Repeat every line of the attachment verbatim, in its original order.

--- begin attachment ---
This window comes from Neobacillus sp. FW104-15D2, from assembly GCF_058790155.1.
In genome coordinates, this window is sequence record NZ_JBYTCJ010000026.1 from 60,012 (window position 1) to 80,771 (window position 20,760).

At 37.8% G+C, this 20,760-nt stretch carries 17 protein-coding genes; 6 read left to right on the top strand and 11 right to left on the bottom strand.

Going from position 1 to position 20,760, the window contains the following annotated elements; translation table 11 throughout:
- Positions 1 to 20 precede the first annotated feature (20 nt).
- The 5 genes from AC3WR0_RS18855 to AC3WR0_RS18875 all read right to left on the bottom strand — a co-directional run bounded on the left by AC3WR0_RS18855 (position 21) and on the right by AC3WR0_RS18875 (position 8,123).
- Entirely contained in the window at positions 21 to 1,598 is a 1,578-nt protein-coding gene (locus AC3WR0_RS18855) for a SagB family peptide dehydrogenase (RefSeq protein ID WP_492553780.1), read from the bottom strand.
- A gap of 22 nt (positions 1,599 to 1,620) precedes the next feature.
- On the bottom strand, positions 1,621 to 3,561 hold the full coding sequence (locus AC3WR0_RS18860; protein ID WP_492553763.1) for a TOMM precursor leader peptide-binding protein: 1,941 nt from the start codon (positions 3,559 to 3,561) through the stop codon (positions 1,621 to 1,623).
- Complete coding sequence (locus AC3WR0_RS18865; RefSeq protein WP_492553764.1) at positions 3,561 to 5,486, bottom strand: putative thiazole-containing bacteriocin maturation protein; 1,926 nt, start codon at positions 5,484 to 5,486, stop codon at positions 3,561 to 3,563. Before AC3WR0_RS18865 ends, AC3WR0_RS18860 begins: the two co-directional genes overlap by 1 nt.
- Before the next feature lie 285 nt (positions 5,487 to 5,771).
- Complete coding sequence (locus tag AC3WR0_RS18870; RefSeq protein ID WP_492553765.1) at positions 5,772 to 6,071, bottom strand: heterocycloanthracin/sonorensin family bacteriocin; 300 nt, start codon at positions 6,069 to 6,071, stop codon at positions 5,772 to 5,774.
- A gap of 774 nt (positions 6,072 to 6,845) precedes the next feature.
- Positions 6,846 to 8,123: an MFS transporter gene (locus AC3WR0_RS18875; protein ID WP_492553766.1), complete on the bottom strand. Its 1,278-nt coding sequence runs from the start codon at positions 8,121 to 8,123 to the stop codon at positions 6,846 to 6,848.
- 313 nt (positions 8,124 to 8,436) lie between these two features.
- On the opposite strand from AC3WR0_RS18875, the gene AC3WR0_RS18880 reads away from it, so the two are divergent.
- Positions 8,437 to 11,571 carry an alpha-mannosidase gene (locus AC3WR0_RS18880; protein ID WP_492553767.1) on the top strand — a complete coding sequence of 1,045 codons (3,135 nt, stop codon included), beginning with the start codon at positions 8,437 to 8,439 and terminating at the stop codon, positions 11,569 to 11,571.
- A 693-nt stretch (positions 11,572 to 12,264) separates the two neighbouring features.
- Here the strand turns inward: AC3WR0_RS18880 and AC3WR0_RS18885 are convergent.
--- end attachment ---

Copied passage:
This window comes from Neobacillus sp. FW104-15D2, from assembly GCF_058790155.1.
In genome coordinates, this window is sequence record NZ_JBYTCJ010000026.1 from 60,012 (window position 1) to 80,771 (window position 20,760).

At 37.8% G+C, this 20,760-nt stretch carries 17 protein-coding genes; 6 read left to right on the top strand and 11 right to left on the bottom strand.

Going from position 1 to position 20,760, the window contains the following annotated elements; translation table 11 throughout:
- Positions 1 to 20 precede the first annotated feature (20 nt).
- The 5 genes from AC3WR0_RS18855 to AC3WR0_RS18875 all read right to left on the bottom strand — a co-directional run bounded on the left by AC3WR0_RS18855 (position 21) and on the right by AC3WR0_RS18875 (position 8,123).
- Entirely contained in the window at positions 21 to 1,598 is a 1,578-nt protein-coding gene (locus AC3WR0_RS18855) for a SagB family peptide dehydrogenase (RefSeq protein ID WP_492553780.1), read from the bottom strand.
- A gap of 22 nt (positions 1,599 to 1,620) precedes the next feature.
- On the bottom strand, positions 1,621 to 3,561 hold the full coding sequence (locus AC3WR0_RS18860; protein ID WP_492553763.1) for a TOMM precursor leader peptide-binding protein: 1,941 nt from the start codon (positions 3,559 to 3,561) through the stop codon (positions 1,621 to 1,623).
- Complete coding sequence (locus AC3WR0_RS18865; RefSeq protein WP_492553764.1) at positions 3,561 to 5,486, bottom strand: putative thiazole-containing bacteriocin maturation protein; 1,926 nt, start codon at positions 5,484 to 5,486, stop codon at positions 3,561 to 3,563. Before AC3WR0_RS18865 ends, AC3WR0_RS18860 begins: the two co-directional genes overlap by 1 nt.
- Before the next feature lie 285 nt (positions 5,487 to 5,771).
- Complete coding sequence (locus tag AC3WR0_RS18870; RefSeq protein ID WP_492553765.1) at positions 5,772 to 6,071, bottom strand: heterocycloanthracin/sonorensin family bacteriocin; 300 nt, start codon at positions 6,069 to 6,071, stop codon at positions 5,772 to 5,774.
- A gap of 774 nt (positions 6,072 to 6,845) precedes the next feature.
- Positions 6,846 to 8,123: an MFS transporter gene (locus AC3WR0_RS18875; protein ID WP_492553766.1), complete on the bottom strand. Its 1,278-nt coding sequence runs from the start codon at positions 8,121 to 8,123 to the stop codon at positions 6,846 to 6,848.
- 313 nt (positions 8,124 to 8,436) lie between these two features.
- On the opposite strand from AC3WR0_RS18875, the gene AC3WR0_RS18880 reads away from it, so the two are divergent.
- Positions 8,437 to 11,571 carry an alpha-mannosidase gene (locus AC3WR0_RS18880; protein ID WP_492553767.1) on the top strand — a complete coding sequence of 1,045 codons (3,135 nt, stop codon included), beginning with the start codon at positions 8,437 to 8,439 and terminating at the stop codon, positions 11,569 to 11,571.
- A 693-nt stretch (positions 11,572 to 12,264) separates the two neighbouring features.
- Here the strand turns inward: AC3WR0_RS18880 and AC3WR0_RS18885 are convergent.